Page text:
CHM 405/505 Cr. 3
Advanced Synthesis Laboratory
Synthesis, characterization and separation techniques are applied to organic and inorganic compounds. Applications of nuclear magnetic resonance, gas chromatography, mass spectrometry and computerized searching of the chemical literature are included. Independent projects with multi-step syntheses are assigned to students. Lect. 1, Lab. 6. Prerequisite: CHM 304 and 305. Offered Sem. II.
CHM 412/512 Cr. 3
An interdisciplinary study that explores the role of chemistry in environmental quality. The course examines scientific, political, economic, social and moral issues related to topics such as energy, pollution, resource management and population. The applications of scientific methodologies and chemical principles to the analysis of environmental problems will be emphasized. Prerequisite: three semesters of chemistry. Offered Sem. II.
CHM 417/517 Cr. 3
A study of enzymes, nucleic acids, and other chemical components of biological systems, emphasizing the regulation and coordination of intra- and intercellular chemical processes. Laboratory emphasis is on techniques utilized in protein isolation and characterization. Lect. 2, Lab. 3. Prerequisite: CHM 300 or 304. Students with credit in CHM 325 cannot earn credit in CHM 417/517. Offered Sem. I.
CHM 418/518 Cr. 3
A continuation of the study of enzymes, nucleic acids, and other chemical components of biological systems emphasizing catabolic and anabolic processes. Laboratory emphasizes protein purification and characterization. Lect. 2, Lab. 3. Prerequisite: CHM 417/517. Offered Sem. II.
CHM 421/521 Cr. 1-3
Advanced Topics in Chemistry
An advanced topic in chemistry based on appropriate prior work in physical chemistry, organic chemistry, inorganic chemistry, and analytical chemistry. Lecture and laboratory will be adapted to the topic being taught. May be repeated for credit when different topic is presented. Prerequisites will be determined based on topic offered and include a minimum of three semesters of chemistry courses. Repeatable for credit — no maximum. Offered occasionally.
CHM 422/522 Cr. 3
A study of synthetic high molecular weight materials of practical application in industry or of theoretical interest in chemistry. Representative polymer systems are examined with respect to the effect of molecular weight, weight distribution, and structure on physical properties. The choice of monomeric starting materials and mechanisms of polymerization are examined in detail. Methods of characterizing macromolecules are surveyed. Lect. 2, Lab 2. Prerequisite: CHM 304; CHM 309 highly recommended. Offered alternate years.
CHM 424/524 Cr. 3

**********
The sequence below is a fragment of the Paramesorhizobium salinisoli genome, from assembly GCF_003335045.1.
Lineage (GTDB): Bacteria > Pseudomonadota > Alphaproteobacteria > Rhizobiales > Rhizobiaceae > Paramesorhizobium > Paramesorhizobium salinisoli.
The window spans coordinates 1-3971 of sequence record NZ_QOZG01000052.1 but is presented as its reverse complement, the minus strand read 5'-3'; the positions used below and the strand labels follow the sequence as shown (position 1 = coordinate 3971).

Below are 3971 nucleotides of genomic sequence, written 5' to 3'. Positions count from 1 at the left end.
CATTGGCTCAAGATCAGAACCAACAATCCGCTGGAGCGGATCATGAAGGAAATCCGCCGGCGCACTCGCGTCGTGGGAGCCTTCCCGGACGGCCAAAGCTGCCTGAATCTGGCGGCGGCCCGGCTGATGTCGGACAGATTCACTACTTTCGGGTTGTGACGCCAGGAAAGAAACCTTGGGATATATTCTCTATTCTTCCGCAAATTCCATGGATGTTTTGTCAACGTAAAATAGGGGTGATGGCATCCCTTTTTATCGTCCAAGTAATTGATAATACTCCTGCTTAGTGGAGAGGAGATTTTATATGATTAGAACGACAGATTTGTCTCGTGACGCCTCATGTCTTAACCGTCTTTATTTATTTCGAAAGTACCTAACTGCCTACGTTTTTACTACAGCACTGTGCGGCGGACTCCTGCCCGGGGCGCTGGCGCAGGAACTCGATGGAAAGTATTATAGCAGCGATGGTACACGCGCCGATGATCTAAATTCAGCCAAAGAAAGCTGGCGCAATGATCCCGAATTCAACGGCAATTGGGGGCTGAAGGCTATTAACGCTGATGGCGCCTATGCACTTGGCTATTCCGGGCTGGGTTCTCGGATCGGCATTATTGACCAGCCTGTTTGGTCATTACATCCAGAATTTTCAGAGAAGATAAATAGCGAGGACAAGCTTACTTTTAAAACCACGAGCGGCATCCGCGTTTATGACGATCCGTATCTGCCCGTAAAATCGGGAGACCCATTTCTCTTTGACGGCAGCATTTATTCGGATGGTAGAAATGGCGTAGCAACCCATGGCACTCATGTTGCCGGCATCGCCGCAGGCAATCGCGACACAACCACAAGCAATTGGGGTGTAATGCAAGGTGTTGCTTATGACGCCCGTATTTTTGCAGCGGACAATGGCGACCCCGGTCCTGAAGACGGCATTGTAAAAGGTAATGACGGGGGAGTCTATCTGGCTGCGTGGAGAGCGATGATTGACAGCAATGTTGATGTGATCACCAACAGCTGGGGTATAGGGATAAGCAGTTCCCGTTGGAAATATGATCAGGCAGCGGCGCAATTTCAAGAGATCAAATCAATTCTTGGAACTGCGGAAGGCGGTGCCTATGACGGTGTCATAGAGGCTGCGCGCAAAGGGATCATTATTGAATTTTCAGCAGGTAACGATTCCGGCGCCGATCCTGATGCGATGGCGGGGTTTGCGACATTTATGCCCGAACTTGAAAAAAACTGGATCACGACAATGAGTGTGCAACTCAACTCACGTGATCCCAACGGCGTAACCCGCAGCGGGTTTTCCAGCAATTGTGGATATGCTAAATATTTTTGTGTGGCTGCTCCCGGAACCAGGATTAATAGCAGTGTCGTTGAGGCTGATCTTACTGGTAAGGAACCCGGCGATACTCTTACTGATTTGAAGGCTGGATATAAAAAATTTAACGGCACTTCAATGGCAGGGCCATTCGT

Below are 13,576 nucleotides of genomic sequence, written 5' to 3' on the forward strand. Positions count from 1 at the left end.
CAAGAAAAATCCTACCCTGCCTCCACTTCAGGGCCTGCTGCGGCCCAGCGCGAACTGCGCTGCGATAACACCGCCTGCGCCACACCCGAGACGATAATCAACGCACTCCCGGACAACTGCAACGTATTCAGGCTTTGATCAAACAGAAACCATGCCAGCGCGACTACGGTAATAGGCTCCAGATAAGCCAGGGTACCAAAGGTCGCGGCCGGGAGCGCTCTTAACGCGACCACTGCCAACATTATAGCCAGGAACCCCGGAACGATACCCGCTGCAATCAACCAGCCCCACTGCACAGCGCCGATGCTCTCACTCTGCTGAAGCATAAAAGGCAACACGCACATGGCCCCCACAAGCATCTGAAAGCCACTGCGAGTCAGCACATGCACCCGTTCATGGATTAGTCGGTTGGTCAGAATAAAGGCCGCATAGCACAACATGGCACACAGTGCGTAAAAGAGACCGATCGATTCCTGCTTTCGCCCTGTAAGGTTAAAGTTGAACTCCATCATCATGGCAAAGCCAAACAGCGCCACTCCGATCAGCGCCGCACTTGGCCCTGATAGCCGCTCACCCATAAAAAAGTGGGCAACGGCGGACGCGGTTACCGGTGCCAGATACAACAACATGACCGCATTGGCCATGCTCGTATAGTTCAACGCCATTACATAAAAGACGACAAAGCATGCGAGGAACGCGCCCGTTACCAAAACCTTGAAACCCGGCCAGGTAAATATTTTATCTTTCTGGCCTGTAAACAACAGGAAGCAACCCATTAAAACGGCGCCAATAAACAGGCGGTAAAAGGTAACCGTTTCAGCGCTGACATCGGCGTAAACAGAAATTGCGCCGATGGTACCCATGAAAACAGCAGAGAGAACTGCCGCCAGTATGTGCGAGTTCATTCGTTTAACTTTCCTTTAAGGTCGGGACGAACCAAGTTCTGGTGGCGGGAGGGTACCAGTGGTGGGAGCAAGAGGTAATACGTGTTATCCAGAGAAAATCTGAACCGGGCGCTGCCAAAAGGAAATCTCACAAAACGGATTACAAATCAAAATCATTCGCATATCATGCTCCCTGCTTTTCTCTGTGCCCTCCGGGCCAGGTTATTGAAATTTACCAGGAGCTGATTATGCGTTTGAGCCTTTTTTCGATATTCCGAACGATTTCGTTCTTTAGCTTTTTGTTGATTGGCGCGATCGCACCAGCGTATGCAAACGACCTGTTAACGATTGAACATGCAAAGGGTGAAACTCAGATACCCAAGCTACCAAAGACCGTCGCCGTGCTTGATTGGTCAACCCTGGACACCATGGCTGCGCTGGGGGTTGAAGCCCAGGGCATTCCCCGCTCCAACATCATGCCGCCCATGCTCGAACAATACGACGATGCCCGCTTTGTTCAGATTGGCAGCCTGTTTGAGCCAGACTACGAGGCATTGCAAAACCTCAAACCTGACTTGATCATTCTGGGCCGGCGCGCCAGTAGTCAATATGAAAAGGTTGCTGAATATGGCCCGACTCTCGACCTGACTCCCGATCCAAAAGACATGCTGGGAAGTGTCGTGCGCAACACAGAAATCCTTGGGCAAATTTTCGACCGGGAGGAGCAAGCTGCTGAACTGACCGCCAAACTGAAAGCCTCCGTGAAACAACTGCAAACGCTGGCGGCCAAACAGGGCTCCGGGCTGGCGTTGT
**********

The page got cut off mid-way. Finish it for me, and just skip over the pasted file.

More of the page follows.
A survey of important spectroscopic methods used in chemistry; infrared, proton and carbon-13 NMR, ultraviolet, and mass spectrometry. Emphasis is placed on structure determination and hands-on experience with chemical instrumentation. Lect. 2, Lab. 2. Prerequisite: CHM 300 or 304. Offered alternate years.
CHM 530 Cr. 3
Chemistry in the Health Sciences
The application of chemical principles to the health sciences. Topics include, but are not limited to the chemistry of drugs, topical and inhalation anesthetics, and pH regulation. Prerequisite: Admission to the Master of Science – Biology: Nurse Anesthesia Concentration program. Offered Sem. II.
CHM 431/531 Cr. 3
A survey of the theories of atomic structure, chemical bonding and structure and the relationship of these theories to inorganic reactions, mechanisms and coordination compounds. Also presented are the concepts of acid-base theory, non-aqueous solution chemistry, and topics of current interest in inorganic chemistry; organo-metallics, inorganic polymers, cluster compounds, etc. Prerequisite: CHM 300 or CHM 304 or concurrent enrollment in CHM 304. Offered Sem. I.
CHM 441/541 Cr. 4
A study of the theory and principles of chemical instrumentation including the application of basic electronics, spectroscopy, separation science and electroanalytical methods of chemical analysis. Lect. 3, Lab. 3. Prerequisite: CHM 301.
CHM 461/561 Cr. 4
A study of the decay of radioactive nuclides with emphasis on the theory of nuclear decay. Laboratory will include the study of the detection of radiation, methods of radio analysis and the safe handling of unsealed radioactive sources. Lect. 3, Lab. 3. Prerequisite: four semesters of chemistry courses. Students with credit in CHM 361 cannot earn credit in CHM 461/561. Offered Sem. I.
CHM 789 Cr. 1-3
Independent study under the direction and supervision of a chemistry faculty member. Admission by consent of the chemistry departmental staff. Repeatable for credit — maximum 6.